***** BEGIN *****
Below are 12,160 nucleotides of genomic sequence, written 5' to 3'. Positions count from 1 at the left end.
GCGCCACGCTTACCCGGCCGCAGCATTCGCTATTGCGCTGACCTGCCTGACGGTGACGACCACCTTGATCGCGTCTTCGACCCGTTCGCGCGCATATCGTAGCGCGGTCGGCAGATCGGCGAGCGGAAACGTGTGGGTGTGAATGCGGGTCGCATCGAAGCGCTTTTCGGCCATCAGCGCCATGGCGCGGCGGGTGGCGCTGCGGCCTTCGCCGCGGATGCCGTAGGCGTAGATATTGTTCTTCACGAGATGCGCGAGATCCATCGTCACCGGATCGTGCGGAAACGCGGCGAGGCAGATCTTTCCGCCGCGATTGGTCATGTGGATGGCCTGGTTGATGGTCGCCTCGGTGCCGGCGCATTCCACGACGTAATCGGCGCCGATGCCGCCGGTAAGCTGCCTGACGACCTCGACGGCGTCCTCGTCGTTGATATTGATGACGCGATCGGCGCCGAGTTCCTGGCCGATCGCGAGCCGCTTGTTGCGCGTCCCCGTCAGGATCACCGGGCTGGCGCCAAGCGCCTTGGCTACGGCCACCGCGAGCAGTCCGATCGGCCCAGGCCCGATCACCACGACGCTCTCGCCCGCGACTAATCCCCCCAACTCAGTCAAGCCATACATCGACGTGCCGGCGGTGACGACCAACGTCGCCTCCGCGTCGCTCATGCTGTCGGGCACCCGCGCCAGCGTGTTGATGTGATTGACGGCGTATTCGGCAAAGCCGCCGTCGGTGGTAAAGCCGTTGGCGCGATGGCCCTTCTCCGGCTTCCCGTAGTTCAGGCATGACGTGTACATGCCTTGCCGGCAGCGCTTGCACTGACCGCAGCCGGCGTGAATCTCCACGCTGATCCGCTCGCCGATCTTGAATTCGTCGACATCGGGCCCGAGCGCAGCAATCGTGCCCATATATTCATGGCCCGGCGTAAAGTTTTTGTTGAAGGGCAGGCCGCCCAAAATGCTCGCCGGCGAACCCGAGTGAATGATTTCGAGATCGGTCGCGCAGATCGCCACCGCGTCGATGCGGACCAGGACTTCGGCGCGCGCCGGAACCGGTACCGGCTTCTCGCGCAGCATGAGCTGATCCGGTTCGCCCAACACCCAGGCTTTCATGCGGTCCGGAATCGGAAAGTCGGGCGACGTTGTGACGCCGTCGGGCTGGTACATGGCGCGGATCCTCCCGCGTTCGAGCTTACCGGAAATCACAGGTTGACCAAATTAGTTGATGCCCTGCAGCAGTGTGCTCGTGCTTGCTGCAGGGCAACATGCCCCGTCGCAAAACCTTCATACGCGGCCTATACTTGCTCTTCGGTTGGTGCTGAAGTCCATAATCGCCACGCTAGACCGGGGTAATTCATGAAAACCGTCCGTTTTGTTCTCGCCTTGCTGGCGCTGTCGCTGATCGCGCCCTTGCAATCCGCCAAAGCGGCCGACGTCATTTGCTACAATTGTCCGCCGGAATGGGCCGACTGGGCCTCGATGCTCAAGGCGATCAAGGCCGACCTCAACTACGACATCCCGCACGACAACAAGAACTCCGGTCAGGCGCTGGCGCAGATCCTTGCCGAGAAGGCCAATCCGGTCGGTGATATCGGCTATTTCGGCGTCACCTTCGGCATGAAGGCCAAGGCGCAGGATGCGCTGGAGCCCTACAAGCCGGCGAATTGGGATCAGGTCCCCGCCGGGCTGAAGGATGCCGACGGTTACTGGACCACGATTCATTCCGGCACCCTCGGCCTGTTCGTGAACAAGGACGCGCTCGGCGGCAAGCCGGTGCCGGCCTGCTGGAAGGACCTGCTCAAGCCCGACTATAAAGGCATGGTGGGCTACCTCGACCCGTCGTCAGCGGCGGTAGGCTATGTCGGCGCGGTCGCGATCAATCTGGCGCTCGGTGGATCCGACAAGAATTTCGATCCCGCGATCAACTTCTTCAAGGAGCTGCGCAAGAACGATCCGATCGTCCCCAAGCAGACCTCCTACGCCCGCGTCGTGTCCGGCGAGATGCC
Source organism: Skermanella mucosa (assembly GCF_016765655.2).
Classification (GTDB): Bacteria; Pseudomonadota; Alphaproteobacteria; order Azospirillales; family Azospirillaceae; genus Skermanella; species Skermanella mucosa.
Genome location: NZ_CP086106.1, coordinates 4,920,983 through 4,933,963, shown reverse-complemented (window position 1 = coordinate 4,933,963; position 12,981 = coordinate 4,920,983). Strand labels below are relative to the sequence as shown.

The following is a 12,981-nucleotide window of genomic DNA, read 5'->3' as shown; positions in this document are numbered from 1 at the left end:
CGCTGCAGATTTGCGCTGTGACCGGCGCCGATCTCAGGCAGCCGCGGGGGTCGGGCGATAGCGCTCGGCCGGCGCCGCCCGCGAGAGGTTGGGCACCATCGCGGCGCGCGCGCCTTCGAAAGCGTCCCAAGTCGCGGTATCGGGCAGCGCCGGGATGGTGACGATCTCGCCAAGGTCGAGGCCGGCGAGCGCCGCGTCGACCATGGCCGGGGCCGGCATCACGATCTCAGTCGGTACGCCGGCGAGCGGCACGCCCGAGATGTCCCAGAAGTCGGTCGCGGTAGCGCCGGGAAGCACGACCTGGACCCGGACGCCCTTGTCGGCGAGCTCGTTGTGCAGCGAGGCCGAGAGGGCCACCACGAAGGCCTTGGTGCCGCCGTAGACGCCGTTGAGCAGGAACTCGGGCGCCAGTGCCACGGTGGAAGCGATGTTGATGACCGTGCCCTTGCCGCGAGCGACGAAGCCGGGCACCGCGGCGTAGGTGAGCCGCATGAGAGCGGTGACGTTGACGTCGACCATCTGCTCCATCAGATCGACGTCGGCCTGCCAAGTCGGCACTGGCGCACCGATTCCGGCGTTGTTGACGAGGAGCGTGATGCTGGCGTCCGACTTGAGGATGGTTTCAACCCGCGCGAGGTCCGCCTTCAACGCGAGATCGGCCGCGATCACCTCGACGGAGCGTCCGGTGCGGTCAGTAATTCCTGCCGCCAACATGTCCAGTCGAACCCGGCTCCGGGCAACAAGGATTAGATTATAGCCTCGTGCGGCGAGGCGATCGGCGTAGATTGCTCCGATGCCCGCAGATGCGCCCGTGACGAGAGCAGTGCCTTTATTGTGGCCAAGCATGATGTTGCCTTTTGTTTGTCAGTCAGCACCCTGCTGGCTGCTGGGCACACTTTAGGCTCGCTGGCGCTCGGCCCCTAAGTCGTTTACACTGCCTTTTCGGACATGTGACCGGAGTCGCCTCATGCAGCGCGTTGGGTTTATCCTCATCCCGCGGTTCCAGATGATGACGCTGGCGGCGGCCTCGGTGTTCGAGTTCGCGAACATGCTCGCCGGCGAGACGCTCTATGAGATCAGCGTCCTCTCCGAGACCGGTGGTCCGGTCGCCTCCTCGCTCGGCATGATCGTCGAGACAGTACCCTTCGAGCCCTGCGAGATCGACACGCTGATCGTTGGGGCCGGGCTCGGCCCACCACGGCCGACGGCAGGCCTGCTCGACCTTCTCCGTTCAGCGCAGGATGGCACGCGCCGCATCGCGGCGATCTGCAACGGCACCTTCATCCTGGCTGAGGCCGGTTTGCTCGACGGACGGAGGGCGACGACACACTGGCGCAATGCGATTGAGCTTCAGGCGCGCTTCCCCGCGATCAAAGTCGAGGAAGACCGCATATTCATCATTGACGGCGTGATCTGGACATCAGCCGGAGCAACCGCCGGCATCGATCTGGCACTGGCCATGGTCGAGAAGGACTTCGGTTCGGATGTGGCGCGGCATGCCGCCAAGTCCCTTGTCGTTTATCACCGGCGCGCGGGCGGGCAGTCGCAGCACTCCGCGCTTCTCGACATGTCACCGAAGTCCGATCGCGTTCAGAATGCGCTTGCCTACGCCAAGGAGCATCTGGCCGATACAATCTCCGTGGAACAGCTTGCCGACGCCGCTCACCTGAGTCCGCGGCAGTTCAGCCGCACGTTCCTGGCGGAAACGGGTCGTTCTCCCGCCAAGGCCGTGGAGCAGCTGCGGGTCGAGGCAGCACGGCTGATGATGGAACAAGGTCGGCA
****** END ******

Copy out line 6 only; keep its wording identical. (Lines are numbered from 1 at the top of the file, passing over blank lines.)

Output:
The following is a 12,981-nucleotide window of genomic DNA, read 5'->3' as shown; positions in this document are numbered from 1 at the left end: